Exploratory Trip to Ecuador May 2010 (Quito to Bahia de Caraquez)
The bus line is called Reina del Camino (Queen of the Road). There are 2 terminals in Quito (North and South). I boarded an Ejecutivo (Executive) bus at noon at the North terminal, just a few minutes after being robbed of my computer and passport. I was allowed on with a copy of my passport and was patted down for weapons (as are all the passengers). There are no "executives" on the bus; there is a person riding "shotgun" next to the driver.
What the hell am I doing here? My retired friend told me "You've got to come and check this out!".
The trip out of Quito requires a stop at the South terminal. There's a lot of opening-and-closing of the luggage door, but I only see stuff coming onboard, not off (whew). A very beautiful, young blond woman boards the bus. She says she's from Czechoslovakia and has been traveling from Argentina by bus. Wow! (why?) She's going all the way to the Pacific and then down to Chile. (okay) Oh, the bus is more than half empty. The fare is really high for locals. I guess that's the executive part. Also, I could have flown to Manta (south of Bahia) ($70) and then taken a cab north for a 1 1/2 hr drive. There are some stories about crime in Manta, as well as on the cab ride north. Pick your poison. I chose the bus.
The trip starts by snaking through the city showing how the population is spread in Quito. BTW, the altitude was not a problem. The exhaust from cars and buses is; it smells bad. Once out of the town, the road snakes its way down to Bahia de Caraquez. This is a very long ride. Lots of vegetation all the way down. Small towns here and there. Cinder block shacks on stilts everywhere. Everything is decorated in poverty and neglect. Corrugated tin panels for roofs, held down with old plastic chairs or rocks. Rebar rods protruding from roofs tell the taxman that these are unfinished buildings and therefore not taxable.
The bathroom on the bus is locked. The guy riding shotgun has to let you in, and he locks it up as soon as you are done. There is no way anyone is going to hijack this bus. He did, however, once open the bus door just a crack to throw out an empty water bottle, which joined the uninterrupted trash that litters both sides of the highway all the way to the coast.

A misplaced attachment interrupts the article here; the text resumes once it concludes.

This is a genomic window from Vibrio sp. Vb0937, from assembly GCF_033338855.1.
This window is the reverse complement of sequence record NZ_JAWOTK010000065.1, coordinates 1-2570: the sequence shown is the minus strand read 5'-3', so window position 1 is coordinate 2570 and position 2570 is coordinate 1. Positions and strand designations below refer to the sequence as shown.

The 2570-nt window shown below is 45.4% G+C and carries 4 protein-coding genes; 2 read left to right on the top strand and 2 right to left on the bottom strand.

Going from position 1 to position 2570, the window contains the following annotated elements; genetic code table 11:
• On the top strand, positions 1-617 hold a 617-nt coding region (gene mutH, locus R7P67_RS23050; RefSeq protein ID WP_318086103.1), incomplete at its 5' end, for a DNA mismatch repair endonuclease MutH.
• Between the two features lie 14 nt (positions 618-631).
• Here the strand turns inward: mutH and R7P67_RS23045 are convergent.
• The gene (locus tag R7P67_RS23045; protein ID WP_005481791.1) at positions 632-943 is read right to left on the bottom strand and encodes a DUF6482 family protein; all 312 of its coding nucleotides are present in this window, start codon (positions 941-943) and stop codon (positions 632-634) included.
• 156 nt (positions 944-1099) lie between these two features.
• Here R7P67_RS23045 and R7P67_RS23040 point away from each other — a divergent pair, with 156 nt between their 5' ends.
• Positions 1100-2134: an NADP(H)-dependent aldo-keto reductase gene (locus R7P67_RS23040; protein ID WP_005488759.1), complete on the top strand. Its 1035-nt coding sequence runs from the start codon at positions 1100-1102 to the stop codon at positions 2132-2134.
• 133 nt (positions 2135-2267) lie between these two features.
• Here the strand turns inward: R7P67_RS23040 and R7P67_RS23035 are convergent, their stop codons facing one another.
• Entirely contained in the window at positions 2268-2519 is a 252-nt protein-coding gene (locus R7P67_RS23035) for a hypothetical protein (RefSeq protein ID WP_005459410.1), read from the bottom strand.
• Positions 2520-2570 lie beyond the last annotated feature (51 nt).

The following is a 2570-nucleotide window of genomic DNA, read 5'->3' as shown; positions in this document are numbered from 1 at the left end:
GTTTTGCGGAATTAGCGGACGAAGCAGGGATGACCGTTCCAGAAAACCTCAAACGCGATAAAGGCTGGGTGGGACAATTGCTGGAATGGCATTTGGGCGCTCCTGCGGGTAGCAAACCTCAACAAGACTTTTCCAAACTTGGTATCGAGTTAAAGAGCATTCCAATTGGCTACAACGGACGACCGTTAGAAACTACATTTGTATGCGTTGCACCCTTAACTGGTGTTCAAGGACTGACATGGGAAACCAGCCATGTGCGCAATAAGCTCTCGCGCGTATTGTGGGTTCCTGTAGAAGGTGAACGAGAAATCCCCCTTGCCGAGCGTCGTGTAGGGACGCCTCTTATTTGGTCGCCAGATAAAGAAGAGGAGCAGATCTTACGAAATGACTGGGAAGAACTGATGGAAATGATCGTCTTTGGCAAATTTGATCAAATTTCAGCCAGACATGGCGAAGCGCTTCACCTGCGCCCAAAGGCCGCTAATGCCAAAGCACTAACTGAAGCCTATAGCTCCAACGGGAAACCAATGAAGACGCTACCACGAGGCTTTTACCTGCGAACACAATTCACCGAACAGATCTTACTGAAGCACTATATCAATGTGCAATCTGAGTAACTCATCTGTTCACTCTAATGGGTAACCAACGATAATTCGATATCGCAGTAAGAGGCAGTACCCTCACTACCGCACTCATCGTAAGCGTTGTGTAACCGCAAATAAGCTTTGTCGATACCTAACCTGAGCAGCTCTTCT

There was one stop midway to the coast for food. The concession sells hot meals as well as snacks. The food is good. And, there are stationary toilets there. BTW, in Ecuador you don't flush toilet paper; after you wipe, you put the dirtied paper in a bin next to the toilet (dang). I'm afraid this is going to make me sound negative (what? I've been nothing but negative) but IF YOU DRINK THE WATER, IT WILL KILL YOU. Drink only bottled water, brush your teeth only with bottled water. Tap water is okay for flushing and for showering.
About six hours later, we arrive in Bahia. My luggage is still here (yea). The Czech lady and I take a ride into town (about 2 miles). The vehicle is a bicycle with a 2-wheeled bench up front, $2 for the trip. Bahia is touted as an eco-friendly city. So someone pedaling a bike-cart makes it eco-friendly, even though all the cars and buses stink to high heaven. We drop the lady off at a hostel she had previously arranged to stay at.
Now to make it across the bay in a ponga (motorized canoe for 20 people) before the sun sets. Sunrises and sunsets are very close to punctual here: 6am and 6pm. Ponga operators don't like to pilot in the dark because they can hit a sand bar and capsize. This has happened and most of the passengers drown, probably because the life jackets are worthless (but required!). The trip costs 30 cents. Oh, Ecuador uses US currency but they also have their own coins. Also, the time in Ecuador is the same as that on the US Eastern coast.
Once we have 20 people, the sandbar lookout (the man at the bow) shoves us off and we're on our way. About 5 minutes later, we're on the north side of the bay in a little town called San Vicente. Here, a motorized tricycle takes you to your final destination. Luckily, that is nearby for me, because the motor on this tricyle smells like it needs a valve job, a new set of rings, and a tuneup. (cough) Someone light up a cigarette so we can get some fresh air here. Also, the automobile windshield held by bungee cords is just pure genius, pure genius. 2 bucks.
I'm finally at my destination. It's just past 6pm and it is getting very dark.
More later ...